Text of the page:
In answer to a couple questions in the comment section, I just need to get a few things off my chest. Iâ€™m sensing that there are some misperceptions roaming about that need to get nipped in the bud.
So first of all, by way of background information, I have and have always had, a terrible urge to make things. It really is something I canâ€™t help, and I frequently get myself in WAY over my head in ridiculous projects. For me, this itching inside to make something, anything, is like a beach ball that youâ€™re sitting on under water. You can keep it down for just so long and then suddenly and without warning it comes rocketing out and you find yourself, oh say, making a mosaic on your kitchen floor or tearing the moldy upholstery off of a chair that you found in a hedge and trying to reupholster it in a matelasse bedspread that you have stuffed in the top shelf of your hall closet because you knew it would come in handy one day. But first you have to dye the bedspread because itâ€™s the wrong color and one thing leads to another and suddenly you realize instead of getting the sheets washed youâ€™re actually dying a bedspread in the washer, and that you forgot to put the roast in the oven at 3:00 like you were supposed to . . . . and the bathroom didnâ€™t get scrubbed because you were so busy spritzing down the chair frame with the mold killer that you were supposed to be spritzing in the shower . . .
What Iâ€™m trying to say is that balancing household duties with extra curricular activities like starting a clothing business is a perpetual juggling act that is loads of fun but often has one or more beanbags getting dropped. I think the trick though is to recognize which beanbags are the most important ones to keep in the air, and which ones are ok to have sitting on the floor for a second until you can work them back into the routine. (Ok â€“ weird analogy I realize.) What Iâ€™m driving at here is that the â€œdinnerâ€ beanbag is the one that is more important to not drop . . . and that Iâ€™m trying just as much as every other mom out there to remember which ones are more crucial than others. Unfortunately, thatâ€™s a bit of a trial and error process. And now, excuse me while I run crank out some dishes and scrub my bathroom, because Iâ€™m seriously getting myself convicted as I blog away about priorities!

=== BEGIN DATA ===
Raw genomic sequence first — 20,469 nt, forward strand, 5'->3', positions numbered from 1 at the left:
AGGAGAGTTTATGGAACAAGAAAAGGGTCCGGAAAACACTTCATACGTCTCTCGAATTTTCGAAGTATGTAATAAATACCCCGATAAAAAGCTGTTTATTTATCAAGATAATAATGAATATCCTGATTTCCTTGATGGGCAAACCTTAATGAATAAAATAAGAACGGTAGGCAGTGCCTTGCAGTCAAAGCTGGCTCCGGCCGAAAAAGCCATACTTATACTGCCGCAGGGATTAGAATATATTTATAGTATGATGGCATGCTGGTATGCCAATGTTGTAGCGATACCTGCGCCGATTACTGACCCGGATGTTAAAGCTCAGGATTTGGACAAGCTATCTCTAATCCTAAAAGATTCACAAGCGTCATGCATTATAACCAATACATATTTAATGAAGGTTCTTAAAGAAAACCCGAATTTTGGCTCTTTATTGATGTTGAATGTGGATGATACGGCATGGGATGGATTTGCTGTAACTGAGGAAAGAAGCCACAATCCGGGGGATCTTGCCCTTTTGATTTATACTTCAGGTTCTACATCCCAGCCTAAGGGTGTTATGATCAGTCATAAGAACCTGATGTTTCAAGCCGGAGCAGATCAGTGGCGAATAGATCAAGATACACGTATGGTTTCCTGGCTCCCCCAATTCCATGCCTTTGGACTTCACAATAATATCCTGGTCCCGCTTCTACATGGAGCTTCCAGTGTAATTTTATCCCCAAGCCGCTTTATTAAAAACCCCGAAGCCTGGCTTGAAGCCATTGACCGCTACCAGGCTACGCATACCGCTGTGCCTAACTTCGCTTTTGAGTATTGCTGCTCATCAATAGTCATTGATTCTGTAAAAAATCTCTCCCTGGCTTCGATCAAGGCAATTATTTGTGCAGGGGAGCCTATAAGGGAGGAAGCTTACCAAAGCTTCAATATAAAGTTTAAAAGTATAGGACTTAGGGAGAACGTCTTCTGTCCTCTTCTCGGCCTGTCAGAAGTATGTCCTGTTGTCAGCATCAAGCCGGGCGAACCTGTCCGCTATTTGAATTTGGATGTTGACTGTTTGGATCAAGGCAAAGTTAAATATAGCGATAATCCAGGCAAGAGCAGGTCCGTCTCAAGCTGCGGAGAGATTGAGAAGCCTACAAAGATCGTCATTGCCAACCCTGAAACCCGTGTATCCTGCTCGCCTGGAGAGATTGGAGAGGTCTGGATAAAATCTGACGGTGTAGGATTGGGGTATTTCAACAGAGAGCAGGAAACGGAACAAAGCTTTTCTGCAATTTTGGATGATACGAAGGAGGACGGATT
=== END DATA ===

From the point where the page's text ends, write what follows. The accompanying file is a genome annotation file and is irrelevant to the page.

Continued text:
Right. Iâ€™m back. And what Iâ€™m getting around to saying is this. Everyoneâ€™s little situations are completely different and the beanbags that must not get dropped might differ, not just from person to person, but they might differ at different phases of the same personâ€™s life. For instance, when Ben and I first got married I was up to my eyeballs in wild projects. (Meaning, he knew full well what he was getting into beforehand!) And then, as we started having babies coming along at a rapid clip, and we bought a house, my extra projects started to become more and more of a burden and less and less fun. Keeping the dinner beanbag going is much harder when thereâ€™s a deadline you have to meet and someone else is paying you and itâ€™s a bridesmaid dress and so itâ€™s really important to not mess it up and the baby needs to be fed . . . itâ€™s just not fun. Somewhere in there â€“ I think it was at baby number three (when the oldest had just turned three) that Ben pulled the plug. I wasnâ€™t working full time or anything â€“ but I would frequently take on projects that people asked me to do for them. But I remember the moment that Ben said enough is enough! It was fabulous! I had plenty to keep me busy at home, numerous piles of laundry to try and keep ahead of (and never quite succeeding), and when I needed to go to the grocery store it was a full hour and half just to get us from the â€œok itâ€™s time to get ready to goâ€ to the moment we walked out the front door! So all the extraneous beanbags got removed from circulation and I felt much better about life. But both Ben and I knew that they were being temporarily stashed until I was in a different phase of life . . . like maybe the moment when I was not pregnant, and also nursing a baby, and also chasing two toddlers.
But the thing is, my personal extra beanbags happen to be the desire to make things that I mentioned at the beginning. But everyoneâ€™s extra beanbags are different. You might be a fantastic gardener, or a French teacher, or a violinist, or a writer. And if you donâ€™t have time for it because youâ€™re never caught up on the laundry and the kids are little and require loads of attention, then donâ€™t feel like youâ€™re failing if you set a couple beanbags down for a while. Just make sure theyâ€™re the right ones! Only you know what your own duties are, what your gifts are, what your desires are, and how many hours you have to fit it all in. Analyze your own situation and decide if itâ€™s time to set some beanbags down or if itâ€™s time to pick some up – but resist the urge to compare yourself with other people . . . they are in a completely different situation than you are, they are at a different phase of the game, and they have a completely different set of beanbags.